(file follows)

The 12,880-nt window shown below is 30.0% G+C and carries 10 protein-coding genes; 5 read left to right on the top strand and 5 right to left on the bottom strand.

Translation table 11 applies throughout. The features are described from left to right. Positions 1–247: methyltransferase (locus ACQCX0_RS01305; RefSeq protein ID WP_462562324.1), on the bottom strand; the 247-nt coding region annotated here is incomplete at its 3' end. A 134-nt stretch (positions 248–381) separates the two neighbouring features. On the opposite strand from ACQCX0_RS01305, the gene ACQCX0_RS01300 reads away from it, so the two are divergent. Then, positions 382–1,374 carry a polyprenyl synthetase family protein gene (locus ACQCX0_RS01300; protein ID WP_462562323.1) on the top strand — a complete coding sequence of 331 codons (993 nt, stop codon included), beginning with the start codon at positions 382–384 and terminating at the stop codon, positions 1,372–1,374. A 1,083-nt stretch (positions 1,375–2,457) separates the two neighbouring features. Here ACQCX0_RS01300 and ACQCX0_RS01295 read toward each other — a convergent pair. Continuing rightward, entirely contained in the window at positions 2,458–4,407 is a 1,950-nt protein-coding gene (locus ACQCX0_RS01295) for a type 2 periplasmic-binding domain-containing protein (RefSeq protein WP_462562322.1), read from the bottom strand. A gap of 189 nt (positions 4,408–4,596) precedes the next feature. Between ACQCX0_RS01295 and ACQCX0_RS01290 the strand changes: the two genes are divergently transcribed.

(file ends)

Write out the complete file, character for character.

The 12,880-nt window shown below is 30.0% G+C and carries 10 protein-coding genes; 5 read left to right on the top strand and 5 right to left on the bottom strand.

Translation table 11 applies throughout. The features are described from left to right. Positions 1–247: methyltransferase (locus ACQCX0_RS01305; RefSeq protein ID WP_462562324.1), on the bottom strand; the 247-nt coding region annotated here is incomplete at its 3' end. A 134-nt stretch (positions 248–381) separates the two neighbouring features. On the opposite strand from ACQCX0_RS01305, the gene ACQCX0_RS01300 reads away from it, so the two are divergent. Then, positions 382–1,374 carry a polyprenyl synthetase family protein gene (locus ACQCX0_RS01300; protein ID WP_462562323.1) on the top strand — a complete coding sequence of 331 codons (993 nt, stop codon included), beginning with the start codon at positions 382–384 and terminating at the stop codon, positions 1,372–1,374. A 1,083-nt stretch (positions 1,375–2,457) separates the two neighbouring features. Here ACQCX0_RS01300 and ACQCX0_RS01295 read toward each other — a convergent pair. Continuing rightward, entirely contained in the window at positions 2,458–4,407 is a 1,950-nt protein-coding gene (locus ACQCX0_RS01295) for a type 2 periplasmic-binding domain-containing protein (RefSeq protein WP_462562322.1), read from the bottom strand. A gap of 189 nt (positions 4,408–4,596) precedes the next feature. Between ACQCX0_RS01295 and ACQCX0_RS01290 the strand changes: the two genes are divergently transcribed.